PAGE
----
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Genetic risk for metabolic syndrome: examination of candidate gene polymorphisms related to lipid metabolism in Japanese individuals
  1. Yoshiji Yamada (yamada{at}gene.mie-u.ac.jp)
  1. Life Science Research Center, Mie University, Japan
    1. Kimihiko Kato (p39802{at}govt.pref.gifu.jp)
    1. Department of Cardiovascular Medicine, Gifu Prefectural Tajimi Hospital, Japan
      1. Tetsuro Yoshida (p41549{at}govt.pref.gifu.jp)
      1. Department of Cardiovascular Medicine, Gifu Prefectural Tajimi Hospital, Japan
        1. Kiyoshi Yokoi (p88831{at}pref.gifu.lg.jp)
        1. Department of Cardiovascular Medicine, Gifu Prefectural Tajimi Hospital, Japan
          1. Hitoshi Matsuo (hitomatsuo-circ{at}umin.ac.jp)
          1. Department of Cardiology, Gifu Prefectural General Medical Center, Japan
            1. Sachiro Watanabe (watanabe-sachiro{at}pref.gifu.lg.jp)
            1. Department of Cardiology, Gifu Prefectural General Medical Center, Japan
              1. Norifumi Metoki (n_metoki{at}hirosakistroke-c.jp)
              1. Department of Internal Medicine, Hirosaki Stroke Center, Japan
                1. Hidemi Yoshida (hidemiyo{at}cc.hirosaki-u.ac.jp)
                1. Department of Vascular Biology, Institute of Brain Science, Hirosaki University School of Medicine, Japan
                  1. Kei Satoh (byoutai{at}cc.hirosaki-u.ac.jp)
                  1. Department of Vascular Biology, Institute of Brain Science, Hirosaki University School of Medicine, Japan
                    1. Sahoko Ichihara (saho{at}gene.mie-u.ac.jp)
                    1. Life Science Research Center, Mie University, Japan
                      1. Yukitoshi Aoyagi (aoyagi{at}tmig.or.jp)
                      1. Department of Genomics for Longevity and Health, Tokyo Metropolitan Institute of Gerontology, Japan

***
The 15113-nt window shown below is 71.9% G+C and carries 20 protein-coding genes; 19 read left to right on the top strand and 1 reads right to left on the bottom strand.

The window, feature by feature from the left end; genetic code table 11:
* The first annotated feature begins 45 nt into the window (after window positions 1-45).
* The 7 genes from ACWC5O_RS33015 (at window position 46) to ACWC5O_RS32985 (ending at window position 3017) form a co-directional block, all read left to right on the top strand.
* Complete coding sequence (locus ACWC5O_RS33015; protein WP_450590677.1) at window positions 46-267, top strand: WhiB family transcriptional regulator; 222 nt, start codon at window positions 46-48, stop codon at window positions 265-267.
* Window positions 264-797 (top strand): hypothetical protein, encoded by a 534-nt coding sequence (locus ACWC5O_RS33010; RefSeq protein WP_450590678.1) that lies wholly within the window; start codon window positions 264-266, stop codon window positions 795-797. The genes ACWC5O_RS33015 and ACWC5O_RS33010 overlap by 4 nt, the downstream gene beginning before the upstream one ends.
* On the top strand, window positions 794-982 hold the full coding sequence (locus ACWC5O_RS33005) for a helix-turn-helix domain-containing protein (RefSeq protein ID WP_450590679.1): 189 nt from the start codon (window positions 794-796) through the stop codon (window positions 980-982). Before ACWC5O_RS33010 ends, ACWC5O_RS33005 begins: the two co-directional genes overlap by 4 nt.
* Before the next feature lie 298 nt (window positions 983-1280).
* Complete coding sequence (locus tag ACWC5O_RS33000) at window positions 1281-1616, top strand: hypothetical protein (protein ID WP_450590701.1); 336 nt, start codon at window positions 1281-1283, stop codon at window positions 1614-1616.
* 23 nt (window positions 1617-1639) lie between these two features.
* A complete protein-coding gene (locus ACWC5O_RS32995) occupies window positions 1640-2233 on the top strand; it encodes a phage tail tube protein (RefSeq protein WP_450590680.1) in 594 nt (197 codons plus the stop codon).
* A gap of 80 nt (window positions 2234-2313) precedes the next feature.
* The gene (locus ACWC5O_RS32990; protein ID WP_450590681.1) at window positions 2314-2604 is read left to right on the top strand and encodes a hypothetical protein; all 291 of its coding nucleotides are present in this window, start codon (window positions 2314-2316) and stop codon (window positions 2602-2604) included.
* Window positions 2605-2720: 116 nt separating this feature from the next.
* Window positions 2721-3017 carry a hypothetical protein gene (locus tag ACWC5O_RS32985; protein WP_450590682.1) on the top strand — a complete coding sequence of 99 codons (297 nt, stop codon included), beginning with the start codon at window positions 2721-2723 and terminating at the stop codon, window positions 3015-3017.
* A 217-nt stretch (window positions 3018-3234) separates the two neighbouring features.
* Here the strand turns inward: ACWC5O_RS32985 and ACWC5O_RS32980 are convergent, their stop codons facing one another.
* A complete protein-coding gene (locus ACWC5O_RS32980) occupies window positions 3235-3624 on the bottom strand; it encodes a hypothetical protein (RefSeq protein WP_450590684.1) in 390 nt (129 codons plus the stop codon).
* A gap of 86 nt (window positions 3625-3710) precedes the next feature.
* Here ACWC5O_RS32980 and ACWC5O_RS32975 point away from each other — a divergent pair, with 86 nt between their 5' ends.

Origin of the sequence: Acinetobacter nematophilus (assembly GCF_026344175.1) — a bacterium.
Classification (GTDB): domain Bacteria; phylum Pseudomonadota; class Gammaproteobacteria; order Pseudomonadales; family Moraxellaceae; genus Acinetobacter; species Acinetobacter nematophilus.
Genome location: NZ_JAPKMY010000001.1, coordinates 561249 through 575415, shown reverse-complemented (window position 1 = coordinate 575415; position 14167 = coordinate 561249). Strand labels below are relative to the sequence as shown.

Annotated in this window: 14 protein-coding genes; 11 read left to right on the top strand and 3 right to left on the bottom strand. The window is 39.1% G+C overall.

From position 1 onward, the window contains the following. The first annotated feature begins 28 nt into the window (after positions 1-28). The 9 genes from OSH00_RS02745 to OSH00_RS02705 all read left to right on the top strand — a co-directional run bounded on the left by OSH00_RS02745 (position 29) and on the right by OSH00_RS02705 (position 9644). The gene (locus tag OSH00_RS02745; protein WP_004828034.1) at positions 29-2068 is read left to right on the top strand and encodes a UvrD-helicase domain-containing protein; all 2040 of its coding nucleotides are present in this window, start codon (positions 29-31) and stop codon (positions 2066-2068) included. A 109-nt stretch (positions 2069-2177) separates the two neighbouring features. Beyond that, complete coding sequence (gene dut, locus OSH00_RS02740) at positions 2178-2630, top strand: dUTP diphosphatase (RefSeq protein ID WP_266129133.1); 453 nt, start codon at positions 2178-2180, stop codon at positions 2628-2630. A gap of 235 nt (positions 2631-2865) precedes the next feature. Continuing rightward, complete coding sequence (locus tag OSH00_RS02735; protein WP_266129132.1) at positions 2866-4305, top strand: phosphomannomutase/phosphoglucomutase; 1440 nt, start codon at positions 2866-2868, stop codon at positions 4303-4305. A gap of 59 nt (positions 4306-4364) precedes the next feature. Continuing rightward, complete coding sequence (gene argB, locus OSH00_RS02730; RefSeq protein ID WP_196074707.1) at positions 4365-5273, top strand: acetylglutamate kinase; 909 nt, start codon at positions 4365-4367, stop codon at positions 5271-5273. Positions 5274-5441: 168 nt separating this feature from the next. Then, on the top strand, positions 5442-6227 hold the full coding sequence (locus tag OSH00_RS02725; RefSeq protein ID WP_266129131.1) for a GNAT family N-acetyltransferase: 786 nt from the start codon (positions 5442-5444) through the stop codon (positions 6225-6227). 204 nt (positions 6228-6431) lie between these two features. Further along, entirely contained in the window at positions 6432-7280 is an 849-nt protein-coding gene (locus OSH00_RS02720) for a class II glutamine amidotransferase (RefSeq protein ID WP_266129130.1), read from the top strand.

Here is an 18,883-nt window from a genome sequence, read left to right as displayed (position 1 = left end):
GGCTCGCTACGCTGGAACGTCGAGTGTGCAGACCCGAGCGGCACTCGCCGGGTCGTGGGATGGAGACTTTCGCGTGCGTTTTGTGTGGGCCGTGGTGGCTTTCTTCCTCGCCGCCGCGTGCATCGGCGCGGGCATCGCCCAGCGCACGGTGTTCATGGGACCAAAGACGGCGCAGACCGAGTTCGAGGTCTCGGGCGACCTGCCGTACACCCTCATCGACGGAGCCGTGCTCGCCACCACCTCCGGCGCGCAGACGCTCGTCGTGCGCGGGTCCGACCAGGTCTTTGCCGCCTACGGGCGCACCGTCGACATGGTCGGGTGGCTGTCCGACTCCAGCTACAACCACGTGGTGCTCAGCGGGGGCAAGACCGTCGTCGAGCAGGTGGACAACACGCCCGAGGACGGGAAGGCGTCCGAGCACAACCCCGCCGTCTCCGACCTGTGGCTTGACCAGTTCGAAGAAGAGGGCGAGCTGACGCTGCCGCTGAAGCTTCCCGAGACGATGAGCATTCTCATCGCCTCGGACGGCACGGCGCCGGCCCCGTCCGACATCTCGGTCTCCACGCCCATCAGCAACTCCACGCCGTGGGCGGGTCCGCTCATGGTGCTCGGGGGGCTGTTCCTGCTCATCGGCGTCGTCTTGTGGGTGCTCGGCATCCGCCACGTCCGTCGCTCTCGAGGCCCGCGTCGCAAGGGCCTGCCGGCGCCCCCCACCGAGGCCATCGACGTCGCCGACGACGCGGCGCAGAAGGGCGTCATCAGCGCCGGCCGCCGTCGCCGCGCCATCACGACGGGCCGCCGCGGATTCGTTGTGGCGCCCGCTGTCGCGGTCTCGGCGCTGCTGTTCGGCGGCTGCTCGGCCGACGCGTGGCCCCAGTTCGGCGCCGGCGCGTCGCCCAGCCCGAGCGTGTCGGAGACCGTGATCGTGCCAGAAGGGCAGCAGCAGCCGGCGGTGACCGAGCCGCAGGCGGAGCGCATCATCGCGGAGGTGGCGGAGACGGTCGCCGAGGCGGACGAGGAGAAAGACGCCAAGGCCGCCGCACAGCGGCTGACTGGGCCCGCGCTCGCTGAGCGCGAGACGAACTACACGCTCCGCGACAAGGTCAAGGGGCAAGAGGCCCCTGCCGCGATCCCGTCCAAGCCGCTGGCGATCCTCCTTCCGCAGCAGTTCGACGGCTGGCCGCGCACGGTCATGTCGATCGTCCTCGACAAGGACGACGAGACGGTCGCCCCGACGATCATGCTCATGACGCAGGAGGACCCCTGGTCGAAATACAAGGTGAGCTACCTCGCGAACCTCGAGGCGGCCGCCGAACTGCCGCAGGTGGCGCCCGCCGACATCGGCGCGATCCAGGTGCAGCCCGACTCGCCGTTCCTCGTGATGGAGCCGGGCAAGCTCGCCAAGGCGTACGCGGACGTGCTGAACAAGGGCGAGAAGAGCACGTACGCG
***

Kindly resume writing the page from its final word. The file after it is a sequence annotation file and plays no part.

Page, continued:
1. Akitomo Yasunaga (yasunaga{at}bunka.ac.jp)
                        1. Department of Genomics for Longevity and Health, Tokyo Metropolitan Institute of Gerontology, Japan
                          1. Hyuntae Park (tonypark{at}p.u-tokyo.ac.jp)
                          1. Department of Genomics for Longevity and Health, Tokyo Metropolitan Institute of Gerontology, Japan
                            1. Masashi Tanaka (mtanaka{at}tmig.or.jp)
                            1. Department of Genomics for Longevity and Health, Tokyo Metropolitan Institute of Gerontology, Japan
                              1. Wan Lee (wanlee{at}mail.dongguk.ac.kr)
                              1. Department of Biochemistry, College of Medicine, Dongguk University, Kyungju, Korea, Republic of
                                1. Yoshinori Nozawa (ynozawa{at}giib.or.jp)
                                1. Gifu International Institute of Biotechnology, Japan

                                  Abstract

                                  Background: The etiology of metabolic syndrome is complex, being determined by the interplay of both genetic and environmental factors. The aim of the present study was to identify gene polymorphisms that confer susceptibility to metabolic syndrome in order to allow prediction of genetic risk for this condition.

                                  Methods: The study population comprised 2417 unrelated Japanese individuals, including 1522 subjects with metabolic syndrome and 895 controls. The genotypes for 44 polymorphisms of 31 candidate genes related to lipid metabolism were determined with a method that combines the polymerase chain reaction and sequence-specific oligonucleotide probes with suspension array technology.

                                  Results: The chi-square test and subsequent multivariable logistic regression analysis with adjustment for age, sex, and smoking status revealed that the -3A→G and 553G→T (Gly185Cys) polymorphisms of APOA5, the 2052T→C (Val653Val) and 1866C→T (Asn591Asn) polymorphisms of LDLR, the 13989A→G (Ile118Val) polymorphism of CYP3A4, and the 1014T→A polymorphism of C1QTNF5 were significantly (false discovery rate < 0.05) associated with the prevalence of metabolic syndrome, with the variant alleles of APOA5 and C1QTNF5 representing risk factors for and those of LDLR and CYP3A4 being protective against this condition. Serum concentrations of triglycerides and HDL-cholesterol differed significantly (P < 0.05) among APOA5 genotypes; the serum concentration of HDL-cholesterol differed among LDLR genotypes; and the fasting plasma glucose level and body mass index differed between CYP3A4 and C1QTNF5 genotypes, respectively.

                                  Conclusions: APOA5, LDLR, CYP3A4, and C1QTNF5 are susceptibility loci for metabolic syndrome in Japanese individuals. Genotypes for these polymorphisms may prove informative for prediction of genetic risk for metabolic syndrome.

                                  • APOA5
                                  • C1QTNF5
                                  • CYP3A4
                                  • LDLR
                                  • metabolic syndrome

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